Community understanding of the preventability of major health conditions as a measure of health literacy

Aust J Rural Health. 2013 Feb;21(1):35-40. doi: 10.1111/ajr.12005.


Objective: To examine health literacy in a rural community by measuring the understanding of the preventable nature of six major health conditions.

Design: Cross-sectional population survey.

Setting: New housing areas of Strathfieldsaye, Victoria.

Participants: A total of 197 adults aged 18 years or older.

Main outcome measures: Perceived preventability of skin cancer, lung cancer, cervical cancer, high blood pressure, heart attack and diabetes.

Results: Skin cancer was the only condition which most people perceived as being all or mostly preventable (50.3%). Lung cancer was perceived to be all or mostly preventable by 35.5% of respondents, high blood pressure by 34.0%, cervical cancer by 27.4%, diabetes by 25.4% and heart attack by only 14.7%.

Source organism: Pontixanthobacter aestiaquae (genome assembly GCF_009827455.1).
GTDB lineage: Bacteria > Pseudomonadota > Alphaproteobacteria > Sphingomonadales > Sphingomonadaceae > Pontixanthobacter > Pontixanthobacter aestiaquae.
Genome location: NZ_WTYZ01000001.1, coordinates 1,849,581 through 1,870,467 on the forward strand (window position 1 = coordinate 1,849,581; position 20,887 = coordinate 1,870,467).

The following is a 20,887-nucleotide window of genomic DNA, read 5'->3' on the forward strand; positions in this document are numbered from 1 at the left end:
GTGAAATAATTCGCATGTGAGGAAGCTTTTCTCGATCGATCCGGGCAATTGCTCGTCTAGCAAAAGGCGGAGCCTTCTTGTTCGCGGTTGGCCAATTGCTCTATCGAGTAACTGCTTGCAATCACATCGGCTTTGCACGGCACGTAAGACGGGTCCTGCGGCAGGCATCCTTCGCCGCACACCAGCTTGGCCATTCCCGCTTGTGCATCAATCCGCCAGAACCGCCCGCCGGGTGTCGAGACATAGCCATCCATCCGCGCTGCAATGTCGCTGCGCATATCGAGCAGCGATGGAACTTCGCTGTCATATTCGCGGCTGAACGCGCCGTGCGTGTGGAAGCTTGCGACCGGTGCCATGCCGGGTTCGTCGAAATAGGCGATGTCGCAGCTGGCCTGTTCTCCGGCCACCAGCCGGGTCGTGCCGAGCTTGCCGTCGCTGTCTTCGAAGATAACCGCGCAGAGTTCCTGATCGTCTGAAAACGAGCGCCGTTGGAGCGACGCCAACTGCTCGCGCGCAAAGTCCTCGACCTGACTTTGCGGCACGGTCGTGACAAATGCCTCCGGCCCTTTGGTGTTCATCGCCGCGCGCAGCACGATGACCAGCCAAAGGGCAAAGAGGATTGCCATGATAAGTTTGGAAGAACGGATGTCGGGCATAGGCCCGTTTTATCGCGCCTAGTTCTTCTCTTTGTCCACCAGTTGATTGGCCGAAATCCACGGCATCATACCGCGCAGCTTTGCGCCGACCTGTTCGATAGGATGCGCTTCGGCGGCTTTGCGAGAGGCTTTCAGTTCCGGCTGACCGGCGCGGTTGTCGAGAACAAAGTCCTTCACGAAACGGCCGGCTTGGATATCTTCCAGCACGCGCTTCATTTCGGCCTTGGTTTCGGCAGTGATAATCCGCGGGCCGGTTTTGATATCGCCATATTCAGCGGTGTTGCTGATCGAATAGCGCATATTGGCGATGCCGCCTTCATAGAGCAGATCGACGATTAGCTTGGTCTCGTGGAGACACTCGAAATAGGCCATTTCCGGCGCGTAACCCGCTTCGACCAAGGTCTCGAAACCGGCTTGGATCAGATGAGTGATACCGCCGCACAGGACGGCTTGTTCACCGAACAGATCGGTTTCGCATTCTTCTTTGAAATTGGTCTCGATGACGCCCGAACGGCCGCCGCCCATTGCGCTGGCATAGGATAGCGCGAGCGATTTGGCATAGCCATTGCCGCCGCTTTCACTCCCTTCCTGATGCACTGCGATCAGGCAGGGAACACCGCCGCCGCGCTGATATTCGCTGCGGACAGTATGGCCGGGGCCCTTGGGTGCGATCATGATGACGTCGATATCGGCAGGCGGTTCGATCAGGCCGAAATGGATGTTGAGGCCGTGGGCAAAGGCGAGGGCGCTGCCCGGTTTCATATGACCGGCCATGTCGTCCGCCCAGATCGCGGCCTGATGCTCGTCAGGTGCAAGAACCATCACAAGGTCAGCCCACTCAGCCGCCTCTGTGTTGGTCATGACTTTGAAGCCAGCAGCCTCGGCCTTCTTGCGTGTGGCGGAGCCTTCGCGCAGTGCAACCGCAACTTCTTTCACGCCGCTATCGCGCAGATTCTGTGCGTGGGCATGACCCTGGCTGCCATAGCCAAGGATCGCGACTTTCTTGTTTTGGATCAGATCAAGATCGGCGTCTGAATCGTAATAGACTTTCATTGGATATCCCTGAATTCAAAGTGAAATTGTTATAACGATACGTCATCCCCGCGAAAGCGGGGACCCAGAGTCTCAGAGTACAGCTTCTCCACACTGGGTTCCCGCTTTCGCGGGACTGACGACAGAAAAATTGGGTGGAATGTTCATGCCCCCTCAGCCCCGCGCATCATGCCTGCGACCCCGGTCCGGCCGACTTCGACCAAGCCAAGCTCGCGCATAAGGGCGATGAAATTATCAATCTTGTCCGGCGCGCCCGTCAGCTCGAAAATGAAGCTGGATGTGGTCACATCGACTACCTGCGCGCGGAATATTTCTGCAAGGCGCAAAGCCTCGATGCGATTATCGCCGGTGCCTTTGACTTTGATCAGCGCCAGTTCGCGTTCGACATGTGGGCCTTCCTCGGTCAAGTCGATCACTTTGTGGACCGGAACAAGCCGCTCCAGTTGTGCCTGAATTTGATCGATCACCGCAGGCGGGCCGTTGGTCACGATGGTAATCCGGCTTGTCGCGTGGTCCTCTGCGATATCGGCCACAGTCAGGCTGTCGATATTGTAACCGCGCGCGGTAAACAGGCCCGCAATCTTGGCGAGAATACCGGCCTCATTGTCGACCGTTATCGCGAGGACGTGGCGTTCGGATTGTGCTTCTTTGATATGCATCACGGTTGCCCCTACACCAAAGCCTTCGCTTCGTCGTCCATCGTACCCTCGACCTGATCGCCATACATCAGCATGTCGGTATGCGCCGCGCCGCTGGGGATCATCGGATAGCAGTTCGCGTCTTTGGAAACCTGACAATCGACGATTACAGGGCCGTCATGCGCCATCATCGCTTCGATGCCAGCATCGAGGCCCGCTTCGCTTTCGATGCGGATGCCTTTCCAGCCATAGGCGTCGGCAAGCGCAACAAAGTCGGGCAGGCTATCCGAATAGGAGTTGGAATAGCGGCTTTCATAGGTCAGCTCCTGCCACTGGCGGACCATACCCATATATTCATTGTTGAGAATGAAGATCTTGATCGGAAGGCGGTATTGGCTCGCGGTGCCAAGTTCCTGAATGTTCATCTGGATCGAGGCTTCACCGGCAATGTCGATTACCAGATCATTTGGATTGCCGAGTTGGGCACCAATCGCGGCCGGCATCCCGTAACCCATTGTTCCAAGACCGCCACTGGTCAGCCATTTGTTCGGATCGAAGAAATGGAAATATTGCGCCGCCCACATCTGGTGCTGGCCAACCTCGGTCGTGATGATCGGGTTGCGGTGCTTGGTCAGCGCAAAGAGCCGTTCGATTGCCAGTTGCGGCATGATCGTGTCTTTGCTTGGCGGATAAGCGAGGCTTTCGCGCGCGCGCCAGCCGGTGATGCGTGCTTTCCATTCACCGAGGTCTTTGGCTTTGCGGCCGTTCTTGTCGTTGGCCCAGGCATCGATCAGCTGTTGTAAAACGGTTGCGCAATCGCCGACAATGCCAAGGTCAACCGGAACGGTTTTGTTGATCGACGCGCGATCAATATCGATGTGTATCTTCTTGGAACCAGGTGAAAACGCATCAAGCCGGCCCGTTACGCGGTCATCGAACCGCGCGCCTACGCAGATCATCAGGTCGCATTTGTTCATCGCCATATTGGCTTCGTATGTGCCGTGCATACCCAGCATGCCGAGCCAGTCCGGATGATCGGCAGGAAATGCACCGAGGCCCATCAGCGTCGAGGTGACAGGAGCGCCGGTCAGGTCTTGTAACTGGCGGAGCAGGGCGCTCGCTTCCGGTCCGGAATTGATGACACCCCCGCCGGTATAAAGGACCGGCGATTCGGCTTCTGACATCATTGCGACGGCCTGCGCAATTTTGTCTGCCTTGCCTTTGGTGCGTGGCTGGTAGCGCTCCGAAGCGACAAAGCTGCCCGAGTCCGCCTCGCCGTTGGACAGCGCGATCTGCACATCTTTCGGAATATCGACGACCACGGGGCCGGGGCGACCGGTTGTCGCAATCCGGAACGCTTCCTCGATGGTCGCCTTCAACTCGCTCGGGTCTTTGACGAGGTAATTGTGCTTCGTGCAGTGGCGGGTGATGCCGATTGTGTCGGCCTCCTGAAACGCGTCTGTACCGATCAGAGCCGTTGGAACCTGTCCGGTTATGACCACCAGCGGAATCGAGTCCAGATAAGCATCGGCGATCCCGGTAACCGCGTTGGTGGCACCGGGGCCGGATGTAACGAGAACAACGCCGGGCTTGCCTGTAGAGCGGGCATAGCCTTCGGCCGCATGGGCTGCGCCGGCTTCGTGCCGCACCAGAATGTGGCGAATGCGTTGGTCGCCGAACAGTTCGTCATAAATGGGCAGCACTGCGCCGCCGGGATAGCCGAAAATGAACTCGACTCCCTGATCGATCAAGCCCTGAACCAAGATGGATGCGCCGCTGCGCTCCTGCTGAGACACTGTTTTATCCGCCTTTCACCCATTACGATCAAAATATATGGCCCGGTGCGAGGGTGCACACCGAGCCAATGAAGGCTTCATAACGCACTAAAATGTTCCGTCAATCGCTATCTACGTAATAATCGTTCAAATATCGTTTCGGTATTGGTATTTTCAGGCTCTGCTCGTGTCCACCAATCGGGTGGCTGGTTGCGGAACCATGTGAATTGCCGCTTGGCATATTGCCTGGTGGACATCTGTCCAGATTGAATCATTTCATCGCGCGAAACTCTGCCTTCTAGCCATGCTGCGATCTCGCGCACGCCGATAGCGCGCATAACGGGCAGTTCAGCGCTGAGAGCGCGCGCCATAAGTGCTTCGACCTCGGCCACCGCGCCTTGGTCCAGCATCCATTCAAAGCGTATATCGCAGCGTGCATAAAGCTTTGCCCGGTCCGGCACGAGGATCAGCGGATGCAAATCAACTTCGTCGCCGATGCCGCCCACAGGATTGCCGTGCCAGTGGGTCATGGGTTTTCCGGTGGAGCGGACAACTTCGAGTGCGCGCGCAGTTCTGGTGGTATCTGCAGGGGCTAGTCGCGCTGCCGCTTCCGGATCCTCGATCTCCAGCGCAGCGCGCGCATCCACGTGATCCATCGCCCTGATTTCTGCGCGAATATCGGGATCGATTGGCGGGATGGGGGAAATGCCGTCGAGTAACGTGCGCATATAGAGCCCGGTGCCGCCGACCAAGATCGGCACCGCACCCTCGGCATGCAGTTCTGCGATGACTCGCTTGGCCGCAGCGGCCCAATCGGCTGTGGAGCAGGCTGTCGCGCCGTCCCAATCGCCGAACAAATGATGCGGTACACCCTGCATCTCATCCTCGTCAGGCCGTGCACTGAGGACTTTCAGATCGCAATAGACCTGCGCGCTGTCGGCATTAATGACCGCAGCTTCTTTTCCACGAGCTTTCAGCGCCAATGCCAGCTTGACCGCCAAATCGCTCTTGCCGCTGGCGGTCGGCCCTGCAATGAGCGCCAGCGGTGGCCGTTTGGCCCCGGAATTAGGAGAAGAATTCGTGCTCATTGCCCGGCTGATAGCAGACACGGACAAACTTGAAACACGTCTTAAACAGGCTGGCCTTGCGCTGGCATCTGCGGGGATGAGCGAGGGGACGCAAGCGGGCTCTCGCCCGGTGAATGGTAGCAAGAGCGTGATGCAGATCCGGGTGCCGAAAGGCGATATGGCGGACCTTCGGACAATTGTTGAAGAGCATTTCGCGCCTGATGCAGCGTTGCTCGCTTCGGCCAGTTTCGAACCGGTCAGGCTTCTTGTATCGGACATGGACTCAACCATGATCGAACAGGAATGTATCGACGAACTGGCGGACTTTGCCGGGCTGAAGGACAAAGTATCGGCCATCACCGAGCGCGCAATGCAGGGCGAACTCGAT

Conclusions: This study shows that there is a lack of understanding of the preventability of these health conditions. Efforts need to be directed towards improving the public's knowledge of disease prevention and to ensure that health promotion programs reach populations with the most need.

MeSH terms

  • Adolescent
  • Adult
  • Aged
  • Cross-Sectional Studies
  • Diabetes Mellitus / prevention & control
  • Diabetes Mellitus / psychology
  • Female
  • Health Knowledge, Attitudes, Practice*
  • Health Literacy* / statistics & numerical data
  • Humans
  • Hypertension / prevention & control
  • Hypertension / psychology
  • Lung Neoplasms / prevention & control
  • Lung Neoplasms / psychology
  • Male
  • Middle Aged
  • Myocardial Infarction / prevention & control
  • Myocardial Infarction / psychology
  • Rural Population / statistics & numerical data
  • Skin Neoplasms / prevention & control
  • Skin Neoplasms / psychology
  • Uterine Cervical Neoplasms / prevention & control
  • Uterine Cervical Neoplasms / psychology
  • Victoria / epidemiology
  • Young Adult